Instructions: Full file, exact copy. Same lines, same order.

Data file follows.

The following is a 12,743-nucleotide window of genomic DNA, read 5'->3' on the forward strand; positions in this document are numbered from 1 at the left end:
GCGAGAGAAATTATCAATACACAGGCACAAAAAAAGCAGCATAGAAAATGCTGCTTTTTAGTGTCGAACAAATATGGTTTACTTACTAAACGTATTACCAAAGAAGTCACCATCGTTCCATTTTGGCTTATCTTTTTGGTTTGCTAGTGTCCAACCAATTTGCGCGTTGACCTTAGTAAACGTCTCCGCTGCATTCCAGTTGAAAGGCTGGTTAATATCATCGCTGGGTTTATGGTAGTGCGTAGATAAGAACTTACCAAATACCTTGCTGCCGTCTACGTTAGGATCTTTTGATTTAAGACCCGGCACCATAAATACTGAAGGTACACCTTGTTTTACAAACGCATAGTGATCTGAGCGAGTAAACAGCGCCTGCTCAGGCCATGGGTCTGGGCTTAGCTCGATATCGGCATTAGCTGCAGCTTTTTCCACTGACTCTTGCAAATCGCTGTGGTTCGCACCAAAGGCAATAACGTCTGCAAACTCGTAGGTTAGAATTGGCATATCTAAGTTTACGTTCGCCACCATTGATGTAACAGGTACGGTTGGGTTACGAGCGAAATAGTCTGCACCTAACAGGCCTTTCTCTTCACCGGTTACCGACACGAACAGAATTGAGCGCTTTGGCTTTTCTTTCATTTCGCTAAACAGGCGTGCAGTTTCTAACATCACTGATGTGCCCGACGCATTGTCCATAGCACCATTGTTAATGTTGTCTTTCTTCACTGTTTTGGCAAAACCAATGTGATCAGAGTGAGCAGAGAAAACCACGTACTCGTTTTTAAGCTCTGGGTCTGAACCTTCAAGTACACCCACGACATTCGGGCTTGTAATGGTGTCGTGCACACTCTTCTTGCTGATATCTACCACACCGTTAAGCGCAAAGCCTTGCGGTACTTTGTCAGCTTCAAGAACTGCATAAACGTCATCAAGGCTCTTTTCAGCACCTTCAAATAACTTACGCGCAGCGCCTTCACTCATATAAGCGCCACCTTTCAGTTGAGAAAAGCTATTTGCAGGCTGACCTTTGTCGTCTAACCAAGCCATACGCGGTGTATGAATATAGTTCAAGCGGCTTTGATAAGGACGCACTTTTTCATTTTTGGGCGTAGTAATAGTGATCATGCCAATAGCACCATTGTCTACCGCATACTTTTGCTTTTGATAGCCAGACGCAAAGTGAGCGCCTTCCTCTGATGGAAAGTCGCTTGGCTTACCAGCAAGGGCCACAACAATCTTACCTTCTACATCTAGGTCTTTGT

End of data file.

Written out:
The following is a 12,743-nucleotide window of genomic DNA, read 5'->3' on the forward strand; positions in this document are numbered from 1 at the left end:
GCGAGAGAAATTATCAATACACAGGCACAAAAAAAGCAGCATAGAAAATGCTGCTTTTTAGTGTCGAACAAATATGGTTTACTTACTAAACGTATTACCAAAGAAGTCACCATCGTTCCATTTTGGCTTATCTTTTTGGTTTGCTAGTGTCCAACCAATTTGCGCGTTGACCTTAGTAAACGTCTCCGCTGCATTCCAGTTGAAAGGCTGGTTAATATCATCGCTGGGTTTATGGTAGTGCGTAGATAAGAACTTACCAAATACCTTGCTGCCGTCTACGTTAGGATCTTTTGATTTAAGACCCGGCACCATAAATACTGAAGGTACACCTTGTTTTACAAACGCATAGTGATCTGAGCGAGTAAACAGCGCCTGCTCAGGCCATGGGTCTGGGCTTAGCTCGATATCGGCATTAGCTGCAGCTTTTTCCACTGACTCTTGCAAATCGCTGTGGTTCGCACCAAAGGCAATAACGTCTGCAAACTCGTAGGTTAGAATTGGCATATCTAAGTTTACGTTCGCCACCATTGATGTAACAGGTACGGTTGGGTTACGAGCGAAATAGTCTGCACCTAACAGGCCTTTCTCTTCACCGGTTACCGACACGAACAGAATTGAGCGCTTTGGCTTTTCTTTCATTTCGCTAAACAGGCGTGCAGTTTCTAACATCACTGATGTGCCCGACGCATTGTCCATAGCACCATTGTTAATGTTGTCTTTCTTCACTGTTTTGGCAAAACCAATGTGATCAGAGTGAGCAGAGAAAACCACGTACTCGTTTTTAAGCTCTGGGTCTGAACCTTCAAGTACACCCACGACATTCGGGCTTGTAATGGTGTCGTGCACACTCTTCTTGCTGATATCTACCACACCGTTAAGCGCAAAGCCTTGCGGTACTTTGTCAGCTTCAAGAACTGCATAAACGTCATCAAGGCTCTTTTCAGCACCTTCAAATAACTTACGCGCAGCGCCTTCACTCATATAAGCGCCACCTTTCAGTTGAGAAAAGCTATTTGCAGGCTGACCTTTGTCGTCTAACCAAGCCATACGCGGTGTATGAATATAGTTCAAGCGGCTTTGATAAGGACGCACTTTTTCATTTTTGGGCGTAGTAATAGTGATCATGCCAATAGCACCATTGTCTACCGCATACTTTTGCTTTTGATAGCCAGACGCAAAGTGAGCGCCTTCCTCTGATGGAAAGTCGCTTGGCTTACCAGCAAGGGCCACAACAATCTTACCTTCTACATCTAGGTCTTTGT